Here's Why Cylindrical-Wing Fighter Jet Designs Never Quite Took Off

Illustration for article titled Here's Why Cylindrical-Wing Fighter Jet Designs Never Quite Took Off
Screenshot: Mustard on YouTube

The French are known for style, and right after World War II they were working on an aircraft design more akin to a sci-fi cartoon than anything seen on the battlefield before. It featured a cylindrical-wing design surrounding the main airframe, rather than traditional wide, flat wings. It never quite took off.

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The latest video from the Mustard YouTube channel features the legacy of the C.450 Coléoptère aircraft, designed to take off and land on a vertical axis without the need for traditional runways. It was once hoped to be the future of rapid air response for its compact practicality.

Technically, quite a few “wingless” or circular/short-finned wing designs were developed and air-tested in the 1950s, and many of the aircraft did literally take off at some point. It was ultimately those flight tests, though, that proved this circular wing design was never going to work in reality. It spun nearly uncontrollably as it landed, which compounded the existing difficulties pilots had with gauging their distance and alignment over the landing target — even after engineers implemented a swiveling cockpit.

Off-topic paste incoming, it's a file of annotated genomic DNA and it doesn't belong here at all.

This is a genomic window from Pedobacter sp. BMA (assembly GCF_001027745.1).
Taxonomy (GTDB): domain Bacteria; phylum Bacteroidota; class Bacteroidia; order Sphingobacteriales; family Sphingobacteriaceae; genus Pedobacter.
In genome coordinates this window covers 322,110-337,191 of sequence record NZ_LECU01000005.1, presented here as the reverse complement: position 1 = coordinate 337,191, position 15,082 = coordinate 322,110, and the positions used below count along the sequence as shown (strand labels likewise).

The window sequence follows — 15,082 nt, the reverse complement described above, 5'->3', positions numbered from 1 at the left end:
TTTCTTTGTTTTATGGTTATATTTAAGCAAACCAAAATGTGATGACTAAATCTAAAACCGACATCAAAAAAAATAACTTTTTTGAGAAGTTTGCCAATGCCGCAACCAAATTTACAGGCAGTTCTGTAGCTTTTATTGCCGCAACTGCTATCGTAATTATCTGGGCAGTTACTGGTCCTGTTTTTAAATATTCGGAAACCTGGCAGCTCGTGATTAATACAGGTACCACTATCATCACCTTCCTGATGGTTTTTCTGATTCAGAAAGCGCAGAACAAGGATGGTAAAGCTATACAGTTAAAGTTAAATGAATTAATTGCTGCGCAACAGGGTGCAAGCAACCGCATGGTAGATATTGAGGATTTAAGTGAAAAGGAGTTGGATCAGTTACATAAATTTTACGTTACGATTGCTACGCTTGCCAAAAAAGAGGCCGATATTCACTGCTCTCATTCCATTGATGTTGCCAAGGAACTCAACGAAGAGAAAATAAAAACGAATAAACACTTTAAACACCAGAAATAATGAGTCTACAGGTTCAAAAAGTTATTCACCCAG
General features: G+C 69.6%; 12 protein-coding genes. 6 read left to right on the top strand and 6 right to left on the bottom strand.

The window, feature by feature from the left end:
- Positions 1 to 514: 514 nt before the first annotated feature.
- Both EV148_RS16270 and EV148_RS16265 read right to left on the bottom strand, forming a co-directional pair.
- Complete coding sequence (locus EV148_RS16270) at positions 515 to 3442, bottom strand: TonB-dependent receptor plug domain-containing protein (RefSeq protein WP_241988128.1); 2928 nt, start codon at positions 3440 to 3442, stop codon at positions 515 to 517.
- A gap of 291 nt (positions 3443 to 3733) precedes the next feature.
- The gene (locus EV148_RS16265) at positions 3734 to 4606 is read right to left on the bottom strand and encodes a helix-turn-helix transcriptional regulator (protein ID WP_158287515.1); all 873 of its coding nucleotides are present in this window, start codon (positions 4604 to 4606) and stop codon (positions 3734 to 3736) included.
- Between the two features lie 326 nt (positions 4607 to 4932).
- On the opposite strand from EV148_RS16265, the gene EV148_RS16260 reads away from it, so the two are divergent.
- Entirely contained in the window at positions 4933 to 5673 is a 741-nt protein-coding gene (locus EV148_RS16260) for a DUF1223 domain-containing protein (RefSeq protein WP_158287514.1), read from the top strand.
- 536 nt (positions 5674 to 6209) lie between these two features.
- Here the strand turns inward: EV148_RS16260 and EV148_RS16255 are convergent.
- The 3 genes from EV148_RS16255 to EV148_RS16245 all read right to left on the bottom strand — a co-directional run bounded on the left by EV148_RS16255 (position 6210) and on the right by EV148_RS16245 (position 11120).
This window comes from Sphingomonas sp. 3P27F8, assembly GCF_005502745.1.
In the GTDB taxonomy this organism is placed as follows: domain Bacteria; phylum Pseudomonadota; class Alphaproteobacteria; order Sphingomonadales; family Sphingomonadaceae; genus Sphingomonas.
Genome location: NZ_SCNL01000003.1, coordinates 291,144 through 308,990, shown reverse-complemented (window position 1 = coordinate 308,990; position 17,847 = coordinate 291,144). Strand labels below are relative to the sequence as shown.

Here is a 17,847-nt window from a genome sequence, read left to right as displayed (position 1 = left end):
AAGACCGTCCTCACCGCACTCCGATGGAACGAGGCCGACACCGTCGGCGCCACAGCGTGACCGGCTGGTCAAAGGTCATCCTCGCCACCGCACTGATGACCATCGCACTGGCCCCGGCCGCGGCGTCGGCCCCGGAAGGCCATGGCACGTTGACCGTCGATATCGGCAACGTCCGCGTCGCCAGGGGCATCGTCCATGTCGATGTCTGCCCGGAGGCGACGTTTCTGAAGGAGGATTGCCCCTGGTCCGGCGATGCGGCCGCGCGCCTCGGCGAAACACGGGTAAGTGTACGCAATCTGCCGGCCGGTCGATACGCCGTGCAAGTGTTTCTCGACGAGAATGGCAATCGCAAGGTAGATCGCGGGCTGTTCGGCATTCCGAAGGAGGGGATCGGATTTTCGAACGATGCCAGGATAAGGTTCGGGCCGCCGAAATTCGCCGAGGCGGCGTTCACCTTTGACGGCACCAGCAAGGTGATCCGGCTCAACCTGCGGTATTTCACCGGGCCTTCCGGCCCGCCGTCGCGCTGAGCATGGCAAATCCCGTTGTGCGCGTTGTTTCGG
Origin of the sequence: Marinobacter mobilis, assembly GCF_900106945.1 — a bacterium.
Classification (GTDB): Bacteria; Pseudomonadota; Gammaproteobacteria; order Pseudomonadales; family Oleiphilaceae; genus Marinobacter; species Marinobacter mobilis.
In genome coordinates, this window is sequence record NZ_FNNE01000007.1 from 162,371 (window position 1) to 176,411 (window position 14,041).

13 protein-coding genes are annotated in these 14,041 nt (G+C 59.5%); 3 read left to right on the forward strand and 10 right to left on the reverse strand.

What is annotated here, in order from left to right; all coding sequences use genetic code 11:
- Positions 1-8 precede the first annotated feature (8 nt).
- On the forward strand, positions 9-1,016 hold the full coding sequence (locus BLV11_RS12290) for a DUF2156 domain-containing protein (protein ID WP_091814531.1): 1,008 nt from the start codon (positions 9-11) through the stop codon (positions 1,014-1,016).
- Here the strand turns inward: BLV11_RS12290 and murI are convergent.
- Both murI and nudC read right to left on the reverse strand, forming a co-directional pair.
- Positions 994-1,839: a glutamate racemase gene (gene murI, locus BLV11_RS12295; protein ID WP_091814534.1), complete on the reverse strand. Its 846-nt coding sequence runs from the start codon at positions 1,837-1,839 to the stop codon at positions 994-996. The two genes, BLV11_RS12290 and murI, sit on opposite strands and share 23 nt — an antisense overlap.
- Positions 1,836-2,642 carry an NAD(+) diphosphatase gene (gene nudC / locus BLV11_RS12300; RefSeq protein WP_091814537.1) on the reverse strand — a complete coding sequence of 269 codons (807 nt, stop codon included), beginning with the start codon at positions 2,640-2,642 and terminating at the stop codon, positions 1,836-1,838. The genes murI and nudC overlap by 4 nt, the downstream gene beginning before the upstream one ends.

The eventual development of aircraft like the Harrier jet, which used a more traditional winged airframe but could pivot its jet power down for vertical lift on takeoff and landing, proved superior compared with earlier designs like the C.450 for their familiarity and versatility.

You can also read more about this aircraft and others like it in this detailed article from Air & Space Magazine, featuring some good images too.

Just one question — if something like the C.450 actually worked out and you got rid of the lateral plane of the wings, could you even still call this an “air-plane” anymore? There’s no “plane” left. It’s quite literally just a jet at this point. I guess we’ll never know.

Reviews Editor, Jalopnik

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